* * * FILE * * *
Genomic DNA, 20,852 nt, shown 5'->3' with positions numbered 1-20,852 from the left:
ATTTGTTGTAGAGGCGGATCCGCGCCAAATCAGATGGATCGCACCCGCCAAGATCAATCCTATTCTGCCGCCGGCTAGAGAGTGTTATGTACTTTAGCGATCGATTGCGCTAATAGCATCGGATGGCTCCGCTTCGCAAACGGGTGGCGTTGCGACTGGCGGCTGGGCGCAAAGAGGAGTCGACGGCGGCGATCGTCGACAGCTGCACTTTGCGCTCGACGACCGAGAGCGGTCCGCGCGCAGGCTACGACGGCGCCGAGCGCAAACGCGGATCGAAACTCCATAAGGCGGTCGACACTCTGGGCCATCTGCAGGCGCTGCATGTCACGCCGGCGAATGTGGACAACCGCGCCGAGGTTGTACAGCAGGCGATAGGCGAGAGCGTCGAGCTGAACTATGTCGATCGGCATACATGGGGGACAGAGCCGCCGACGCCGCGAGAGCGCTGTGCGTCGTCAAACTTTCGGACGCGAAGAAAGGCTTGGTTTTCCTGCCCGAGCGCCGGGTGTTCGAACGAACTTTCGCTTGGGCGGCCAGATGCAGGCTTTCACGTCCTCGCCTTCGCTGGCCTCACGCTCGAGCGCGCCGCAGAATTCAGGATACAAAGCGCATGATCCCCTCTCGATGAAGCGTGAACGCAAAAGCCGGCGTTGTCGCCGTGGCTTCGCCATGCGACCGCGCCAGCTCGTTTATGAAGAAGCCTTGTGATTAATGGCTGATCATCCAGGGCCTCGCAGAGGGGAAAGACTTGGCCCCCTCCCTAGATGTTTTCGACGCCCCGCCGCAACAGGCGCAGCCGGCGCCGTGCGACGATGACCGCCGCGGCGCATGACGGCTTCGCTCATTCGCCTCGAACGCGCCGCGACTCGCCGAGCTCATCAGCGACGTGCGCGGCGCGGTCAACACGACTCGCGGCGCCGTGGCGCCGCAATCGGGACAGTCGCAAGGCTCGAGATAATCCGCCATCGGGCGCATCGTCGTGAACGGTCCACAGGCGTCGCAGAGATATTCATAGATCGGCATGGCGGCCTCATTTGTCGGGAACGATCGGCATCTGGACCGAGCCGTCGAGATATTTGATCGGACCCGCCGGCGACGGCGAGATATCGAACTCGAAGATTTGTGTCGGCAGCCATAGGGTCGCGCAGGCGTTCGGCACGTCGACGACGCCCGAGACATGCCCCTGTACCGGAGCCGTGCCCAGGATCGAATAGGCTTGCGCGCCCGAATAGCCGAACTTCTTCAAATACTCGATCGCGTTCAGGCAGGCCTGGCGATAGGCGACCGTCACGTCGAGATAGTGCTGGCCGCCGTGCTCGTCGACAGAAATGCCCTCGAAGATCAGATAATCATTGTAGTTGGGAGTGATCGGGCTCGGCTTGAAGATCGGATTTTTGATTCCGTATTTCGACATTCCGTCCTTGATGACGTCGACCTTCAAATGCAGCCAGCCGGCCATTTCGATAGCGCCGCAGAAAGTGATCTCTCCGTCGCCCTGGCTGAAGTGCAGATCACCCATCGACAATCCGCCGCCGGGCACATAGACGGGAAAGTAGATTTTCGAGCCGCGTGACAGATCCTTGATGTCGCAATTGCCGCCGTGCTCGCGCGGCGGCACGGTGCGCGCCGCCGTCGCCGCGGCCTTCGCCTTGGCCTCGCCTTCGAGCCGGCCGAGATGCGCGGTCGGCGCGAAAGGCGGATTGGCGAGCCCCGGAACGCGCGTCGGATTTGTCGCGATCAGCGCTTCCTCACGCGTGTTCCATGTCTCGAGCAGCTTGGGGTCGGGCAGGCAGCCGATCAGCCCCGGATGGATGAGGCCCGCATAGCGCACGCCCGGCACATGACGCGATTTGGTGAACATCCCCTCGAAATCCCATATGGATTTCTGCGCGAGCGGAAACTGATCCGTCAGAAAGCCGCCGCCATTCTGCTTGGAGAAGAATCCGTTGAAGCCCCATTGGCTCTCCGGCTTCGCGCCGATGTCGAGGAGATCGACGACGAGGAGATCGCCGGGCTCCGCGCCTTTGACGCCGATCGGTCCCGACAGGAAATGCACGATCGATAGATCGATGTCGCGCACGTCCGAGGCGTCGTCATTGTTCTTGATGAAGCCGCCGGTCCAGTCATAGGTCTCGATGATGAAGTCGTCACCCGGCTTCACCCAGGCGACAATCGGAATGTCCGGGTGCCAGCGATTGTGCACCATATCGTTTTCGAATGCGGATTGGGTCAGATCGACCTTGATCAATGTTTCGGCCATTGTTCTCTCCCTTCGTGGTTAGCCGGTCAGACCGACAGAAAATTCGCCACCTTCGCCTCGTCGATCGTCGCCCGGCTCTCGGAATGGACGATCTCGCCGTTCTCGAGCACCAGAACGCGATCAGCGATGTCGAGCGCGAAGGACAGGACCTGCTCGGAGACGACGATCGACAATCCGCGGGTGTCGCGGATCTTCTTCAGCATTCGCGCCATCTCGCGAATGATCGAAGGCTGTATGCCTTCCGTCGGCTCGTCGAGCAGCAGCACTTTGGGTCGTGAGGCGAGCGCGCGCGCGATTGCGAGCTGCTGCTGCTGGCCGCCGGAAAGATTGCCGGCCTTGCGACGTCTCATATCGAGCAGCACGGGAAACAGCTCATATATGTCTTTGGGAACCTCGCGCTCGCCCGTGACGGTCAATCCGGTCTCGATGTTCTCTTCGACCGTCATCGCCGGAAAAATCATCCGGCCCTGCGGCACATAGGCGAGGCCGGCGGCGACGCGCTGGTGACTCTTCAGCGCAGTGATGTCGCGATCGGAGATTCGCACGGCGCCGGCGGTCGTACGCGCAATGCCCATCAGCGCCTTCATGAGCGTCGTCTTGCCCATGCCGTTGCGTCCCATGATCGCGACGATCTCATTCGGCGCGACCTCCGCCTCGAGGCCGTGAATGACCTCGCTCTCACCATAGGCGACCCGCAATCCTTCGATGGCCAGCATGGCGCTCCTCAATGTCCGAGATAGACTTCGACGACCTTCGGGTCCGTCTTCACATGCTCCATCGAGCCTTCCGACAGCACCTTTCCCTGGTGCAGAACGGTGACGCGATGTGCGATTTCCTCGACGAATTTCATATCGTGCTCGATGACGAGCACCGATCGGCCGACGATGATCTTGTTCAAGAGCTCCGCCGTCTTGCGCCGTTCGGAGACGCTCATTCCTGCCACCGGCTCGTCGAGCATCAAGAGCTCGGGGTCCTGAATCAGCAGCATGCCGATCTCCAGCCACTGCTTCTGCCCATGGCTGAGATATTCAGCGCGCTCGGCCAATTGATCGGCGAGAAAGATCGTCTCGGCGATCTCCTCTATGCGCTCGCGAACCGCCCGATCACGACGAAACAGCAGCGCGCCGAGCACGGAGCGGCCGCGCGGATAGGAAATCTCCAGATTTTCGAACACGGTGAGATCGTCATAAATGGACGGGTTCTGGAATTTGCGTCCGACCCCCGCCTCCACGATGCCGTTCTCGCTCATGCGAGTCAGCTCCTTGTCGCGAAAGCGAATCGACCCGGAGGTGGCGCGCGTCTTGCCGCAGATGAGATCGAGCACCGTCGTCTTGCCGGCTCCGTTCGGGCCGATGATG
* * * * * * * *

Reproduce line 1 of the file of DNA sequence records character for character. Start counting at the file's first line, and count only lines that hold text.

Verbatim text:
Genomic DNA, 20,852 nt, shown 5'->3' with positions numbered 1-20,852 from the left: